- The spread of coronavirus is resulting in waves of sports cancellations across the world.
- The NBA is the latest governing body to take action, issuing a ridiculous warning over high-fives.
- Unnecessary cancellations mean that sport is effectively being used to scare and subdue the general population.
The coronavirus is ruining sport. Whether in Italy, China or the United States, sporting bodies are cancelling events because of COVID-19. Either that, or they’re taking measures that seriously damper the usual enjoyment.
And now, with the NBA warning players not to high-five fans, things have taken a turn for the ridiculous. Rather than protecting people and players, the directive to fist-bump rather than high-five will only scare them.
In fact, just as sport normally serves to promote ideals of competitiveness, individualism and fitness, the wave of cancellations and warnings shows that it’s now serving to promote anxiety and fear. Sport has turned from a medium of entertainment into a medium of social control.
NBA Has Coronavirus Under Control
On Tuesday, the NBA advised basketball players in a memo not to high-fave fans at matches. Instead, players should use the apparently much safer fist bump. They should also think twice about signing autographs, the memo read.
Working with infectious disease experts, the NBA and the National Basketball Players Association are providing the following information for players related to the coronavirus outbreak
As far as health warnings go, this may be one of the most useless. Enclosed in a stadium of coughing people, while a large, sweaty ball is shared among as many as 24 players, you won’t have much of an impact on your overall life expectancy if you refrain from high-fiving one or two fans.
Still, the NBA certainly isn’t alone. The coronavirus is gradually working its way through the world’s major leagues and competitions. It seems that the virus has infected pretty much every major sport in the world. So if events aren’t already cancelled, expect them to be.
Coronavirus Has Cancelled Sport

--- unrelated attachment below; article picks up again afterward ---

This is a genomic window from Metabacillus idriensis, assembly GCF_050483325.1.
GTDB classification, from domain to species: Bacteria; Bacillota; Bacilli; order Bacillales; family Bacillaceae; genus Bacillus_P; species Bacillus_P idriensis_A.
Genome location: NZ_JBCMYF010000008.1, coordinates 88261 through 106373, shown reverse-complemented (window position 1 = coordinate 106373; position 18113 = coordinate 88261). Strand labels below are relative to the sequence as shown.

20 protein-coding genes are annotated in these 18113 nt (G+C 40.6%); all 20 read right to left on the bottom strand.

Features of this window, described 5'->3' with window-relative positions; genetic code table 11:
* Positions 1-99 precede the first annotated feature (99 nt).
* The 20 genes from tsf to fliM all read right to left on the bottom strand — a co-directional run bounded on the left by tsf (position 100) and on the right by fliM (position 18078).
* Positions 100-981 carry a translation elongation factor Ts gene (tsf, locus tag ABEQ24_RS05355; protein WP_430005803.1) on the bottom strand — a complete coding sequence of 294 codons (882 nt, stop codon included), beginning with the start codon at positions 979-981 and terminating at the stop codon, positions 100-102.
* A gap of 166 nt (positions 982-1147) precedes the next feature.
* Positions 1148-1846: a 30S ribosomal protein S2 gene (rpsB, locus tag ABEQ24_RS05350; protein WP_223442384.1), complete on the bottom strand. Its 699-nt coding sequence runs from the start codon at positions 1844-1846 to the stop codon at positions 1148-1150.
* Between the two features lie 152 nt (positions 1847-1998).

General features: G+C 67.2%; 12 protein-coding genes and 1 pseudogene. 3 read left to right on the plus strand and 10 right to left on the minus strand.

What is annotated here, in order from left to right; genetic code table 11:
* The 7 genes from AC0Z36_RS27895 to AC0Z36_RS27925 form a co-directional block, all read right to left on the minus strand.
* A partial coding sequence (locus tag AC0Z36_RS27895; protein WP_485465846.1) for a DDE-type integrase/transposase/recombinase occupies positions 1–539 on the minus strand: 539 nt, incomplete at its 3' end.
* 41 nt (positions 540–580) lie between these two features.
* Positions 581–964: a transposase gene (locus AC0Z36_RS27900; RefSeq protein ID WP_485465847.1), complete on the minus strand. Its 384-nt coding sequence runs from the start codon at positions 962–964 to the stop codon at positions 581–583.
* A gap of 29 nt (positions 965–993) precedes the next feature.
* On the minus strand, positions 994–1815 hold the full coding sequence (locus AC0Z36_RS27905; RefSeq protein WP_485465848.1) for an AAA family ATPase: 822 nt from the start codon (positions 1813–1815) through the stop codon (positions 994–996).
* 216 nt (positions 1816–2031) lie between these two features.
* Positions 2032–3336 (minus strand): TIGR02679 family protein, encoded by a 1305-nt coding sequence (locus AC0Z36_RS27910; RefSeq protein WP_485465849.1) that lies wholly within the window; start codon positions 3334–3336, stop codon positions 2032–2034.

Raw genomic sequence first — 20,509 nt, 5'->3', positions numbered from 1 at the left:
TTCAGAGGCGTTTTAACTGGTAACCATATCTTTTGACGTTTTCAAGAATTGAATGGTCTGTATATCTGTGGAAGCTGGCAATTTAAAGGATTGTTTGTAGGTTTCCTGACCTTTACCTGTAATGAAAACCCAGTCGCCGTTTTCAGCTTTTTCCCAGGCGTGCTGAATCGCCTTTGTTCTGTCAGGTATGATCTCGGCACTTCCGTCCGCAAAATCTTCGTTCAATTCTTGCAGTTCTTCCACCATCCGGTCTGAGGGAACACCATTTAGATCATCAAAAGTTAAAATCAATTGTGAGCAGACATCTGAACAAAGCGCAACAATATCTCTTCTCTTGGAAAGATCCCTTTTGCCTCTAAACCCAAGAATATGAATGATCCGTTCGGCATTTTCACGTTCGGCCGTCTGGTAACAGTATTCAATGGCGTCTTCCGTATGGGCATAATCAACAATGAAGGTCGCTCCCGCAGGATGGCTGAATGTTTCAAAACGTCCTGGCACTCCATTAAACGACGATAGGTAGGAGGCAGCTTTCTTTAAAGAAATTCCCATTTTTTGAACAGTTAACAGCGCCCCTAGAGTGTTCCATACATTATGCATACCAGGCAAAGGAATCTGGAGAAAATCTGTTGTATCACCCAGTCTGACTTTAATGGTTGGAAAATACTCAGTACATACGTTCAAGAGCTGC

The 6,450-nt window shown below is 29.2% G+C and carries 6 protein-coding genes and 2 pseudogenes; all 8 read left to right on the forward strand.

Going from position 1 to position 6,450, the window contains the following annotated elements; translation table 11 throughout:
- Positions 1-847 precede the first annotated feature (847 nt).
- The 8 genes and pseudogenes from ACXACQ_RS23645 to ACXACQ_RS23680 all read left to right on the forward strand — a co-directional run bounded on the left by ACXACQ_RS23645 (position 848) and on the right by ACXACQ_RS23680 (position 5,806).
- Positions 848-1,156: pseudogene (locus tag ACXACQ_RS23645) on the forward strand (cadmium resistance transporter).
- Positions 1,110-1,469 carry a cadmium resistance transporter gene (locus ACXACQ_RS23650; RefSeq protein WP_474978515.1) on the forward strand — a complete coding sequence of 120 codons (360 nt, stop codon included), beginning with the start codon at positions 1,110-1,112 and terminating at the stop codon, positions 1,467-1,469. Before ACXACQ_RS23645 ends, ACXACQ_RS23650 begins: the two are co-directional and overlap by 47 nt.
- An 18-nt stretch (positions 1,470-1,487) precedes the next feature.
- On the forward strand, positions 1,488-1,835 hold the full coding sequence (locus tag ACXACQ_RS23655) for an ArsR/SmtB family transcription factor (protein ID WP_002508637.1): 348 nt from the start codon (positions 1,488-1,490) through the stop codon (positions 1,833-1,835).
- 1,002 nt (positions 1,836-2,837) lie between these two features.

For instance, the NFL is “closely monitoring” the national coronavirus situation ahead of meetings in late March and April.
The Lega Seria A has called off soccer matches in Italy. Not only that, but the Italian government called off all sporting events in the north of Italy until Mar. 8. That said, studies predict the coronavirus pandemic won’t peak until May.
Yesterday, MotoGP called off the Grand Prix in Qatar. Instead of watching people race around on fast motorbikes, fans traveling to Qatar from Italy will now go straight into quarantine. The second race of the season – in Thailand – is also cancelled. Thanks, coronavirus!
Over the weekend, the Swiss soccer league suspended all matches until at least Mar. 15. The International Champions Cup scheduled for this summer is also cancelled.
Also in Switzerland, organizers of the Engadin ski marathon have cancelled the event.
Organizers of the 2020 World Triathlon Series in Abu Dhabi postponed its opening round. They’re now looking at a possible new date in late March or April. They hope.
If that wasn’t bad enough, coronavirus has postponed the World Table Tennis Championships in South Korea until June. Ping pong!
This list goes on, taking in rugby, tennis, golf, and beach volleyball. Even the Olympic Games in Tokyo is under serious doubt.
All these cancellations and postponements are unnecessary. Given that sporting events can and have been played behind “closed doors,” sporting bodies shouldn’t cancel events outright. This only creates undue fear. At a time when coronavirus is forcing people to sit at home, they could benefit from some live sport to watch on TV.
Indeed, one of the main explanations for this wave of cancellations is that authorities want to scare the general population. The more officials cancel events, the more they cow people into staying at home and behaving themselves. Well, mission accomplished.
Disclaimer: The opinions expressed in this article do not necessarily reflect the views of CCN.com.
This article was edited by Sam Bourgi.
Last modified: March 3, 2020 4:14 PM UTC